The present breed of Gentlemen Generals completely subservient to the political dispensation is detrimental to the health of the Army and safety of our Nation. That there is growing disenchantment with the military leadership is no secret. Social media handles and print media is replete with voices questioning the competence and loyalty of the Senior Officers.
In a world where information is supreme, the effective exploitation of this domain by the Armed Forces has been found to be appalling. The poor and disjointed quality of information being put out to the public can directly be credited to the Army’s highest authority, as all releases are approved by them prior to dissemination.
During the Balakot Strikes and the riposte by Pakistan, the Army abdicated its role of providing information to the Ministry of External affairs. By being present but not entertaining questions, the representatives of the Armed forces were seen to be siding with inaccurate information being given out by the political dispensation; thereby eroding their credibility. Even during the present ongoing tensions with the Chinese, the Army seems to have again abandoned its responsibility of providing timely, credible information.
The resultant information-void has been populated by rumours and fake news viral on social media handles. The statement given by the Army after much delay left many questions unanswered. Their credibility was further eroded once media outlets (who possessed accurate information but withheld it awaiting official statements by the Army), published news which were contrary to government statements.
It can now safely be said that the Armed Forces have completely demolished their credibility as providers of truthful information. Their abdication from the responsibility to engage the media seems to indicate that they are now functioning under ‘Fear of Failure’ rather than ‘Hope for Success’. What has been the most disconcerting is that the Chief of Defence Staff could address the nation to announce showering of petals on Corona Warriors, but not one representative of the Armed Forces was courageous to inform the public of what happened in Galwan.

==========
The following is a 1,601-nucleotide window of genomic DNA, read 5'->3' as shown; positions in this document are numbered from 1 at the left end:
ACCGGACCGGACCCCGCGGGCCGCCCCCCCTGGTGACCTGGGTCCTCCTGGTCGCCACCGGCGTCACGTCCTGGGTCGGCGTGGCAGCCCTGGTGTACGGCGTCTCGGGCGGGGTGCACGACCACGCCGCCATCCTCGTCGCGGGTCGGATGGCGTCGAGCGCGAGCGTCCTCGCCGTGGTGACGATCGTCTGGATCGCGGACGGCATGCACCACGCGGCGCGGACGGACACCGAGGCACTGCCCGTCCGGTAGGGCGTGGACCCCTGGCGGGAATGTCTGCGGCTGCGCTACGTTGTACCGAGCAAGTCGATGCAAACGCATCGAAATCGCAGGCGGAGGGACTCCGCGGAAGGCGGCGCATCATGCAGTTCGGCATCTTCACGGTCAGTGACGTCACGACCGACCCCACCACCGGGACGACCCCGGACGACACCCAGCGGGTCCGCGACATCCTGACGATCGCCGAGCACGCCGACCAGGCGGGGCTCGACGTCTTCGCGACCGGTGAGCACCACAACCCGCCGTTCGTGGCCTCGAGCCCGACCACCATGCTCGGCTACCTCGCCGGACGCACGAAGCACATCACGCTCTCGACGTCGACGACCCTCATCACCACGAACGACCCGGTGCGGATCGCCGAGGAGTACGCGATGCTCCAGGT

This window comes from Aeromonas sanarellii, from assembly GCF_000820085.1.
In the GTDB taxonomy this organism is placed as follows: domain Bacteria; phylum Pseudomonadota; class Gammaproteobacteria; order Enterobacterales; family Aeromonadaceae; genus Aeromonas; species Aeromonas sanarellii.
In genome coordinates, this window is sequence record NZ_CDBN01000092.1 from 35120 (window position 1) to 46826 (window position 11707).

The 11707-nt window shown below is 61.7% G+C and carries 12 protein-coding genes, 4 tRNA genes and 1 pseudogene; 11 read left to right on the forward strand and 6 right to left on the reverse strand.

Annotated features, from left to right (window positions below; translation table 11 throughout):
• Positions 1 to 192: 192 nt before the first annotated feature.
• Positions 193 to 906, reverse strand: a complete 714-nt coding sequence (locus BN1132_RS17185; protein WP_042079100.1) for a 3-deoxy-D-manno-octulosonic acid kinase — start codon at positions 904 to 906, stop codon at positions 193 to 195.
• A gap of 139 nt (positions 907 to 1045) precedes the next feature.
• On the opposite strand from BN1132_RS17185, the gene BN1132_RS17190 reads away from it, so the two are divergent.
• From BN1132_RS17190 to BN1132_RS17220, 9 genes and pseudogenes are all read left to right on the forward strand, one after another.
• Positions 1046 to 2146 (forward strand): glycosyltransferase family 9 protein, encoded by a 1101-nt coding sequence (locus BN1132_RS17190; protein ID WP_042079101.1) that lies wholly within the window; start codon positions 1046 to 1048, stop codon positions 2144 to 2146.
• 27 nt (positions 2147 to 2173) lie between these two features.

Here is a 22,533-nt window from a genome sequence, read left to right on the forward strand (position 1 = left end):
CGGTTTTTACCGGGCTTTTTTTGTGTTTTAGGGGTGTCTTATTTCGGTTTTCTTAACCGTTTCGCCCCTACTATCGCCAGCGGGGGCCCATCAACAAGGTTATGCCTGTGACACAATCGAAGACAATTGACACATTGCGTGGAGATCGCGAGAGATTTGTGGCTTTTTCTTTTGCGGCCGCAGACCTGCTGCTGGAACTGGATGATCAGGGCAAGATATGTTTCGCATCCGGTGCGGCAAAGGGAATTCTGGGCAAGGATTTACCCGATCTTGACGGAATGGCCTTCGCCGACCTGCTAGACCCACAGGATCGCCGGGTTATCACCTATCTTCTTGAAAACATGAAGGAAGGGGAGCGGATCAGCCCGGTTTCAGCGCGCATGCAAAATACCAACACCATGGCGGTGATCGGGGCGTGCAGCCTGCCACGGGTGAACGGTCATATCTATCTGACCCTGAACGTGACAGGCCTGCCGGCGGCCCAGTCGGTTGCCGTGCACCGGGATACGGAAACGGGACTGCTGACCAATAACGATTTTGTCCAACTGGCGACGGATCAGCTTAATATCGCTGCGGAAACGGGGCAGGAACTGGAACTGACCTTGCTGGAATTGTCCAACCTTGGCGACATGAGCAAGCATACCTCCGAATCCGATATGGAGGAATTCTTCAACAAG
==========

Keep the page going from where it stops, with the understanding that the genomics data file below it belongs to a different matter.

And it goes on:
Professional Armies do not lie. Neither are they reluctant to frankly answer questions posed to them about operations unless they are likely to jeopardise operational secrets. Propaganda and Psychological Influence Operations are done by covert agencies, not by withholding information or giving false statements. India is a democracy and cannot equate herself with the likes of China. Our gallant soldiers sacrificed their lives fighting unarmed against the Chinese.
They were the true warriors and they gave their lives in the best traditions of the Army. A lot of lies and half-truths have been propagated about what has happened and is happening in Ladakh. The lives of Col S Babu and his men cannot have been in vain. We need to avenge their killings and secure our sovereignty. There is no dearth of warriors in the lower levels.
Despite facing extreme weather, unbearable physical hardships, crippling deficiencies and bureaucratic apathy, our officers and men have always delivered on their mission. Nothing is impossible and no foe too powerful to fight and defeat. What is lacking are warriors at the higher echelons who have the courage to speak the truth, be loyal to their men, standby their convictions and fulfil their constitutional responsibility of protecting the Nation. Our Nation Needs Warriors not Gentlemen!
(The author has served in the Indian Army, was deployed for two tenures in Ladakh region and commanded a battalion on the Line-of-Control in Kargil. Views expressed are the authors own, and do not reflect the editorial policy of 'Mission Victory India')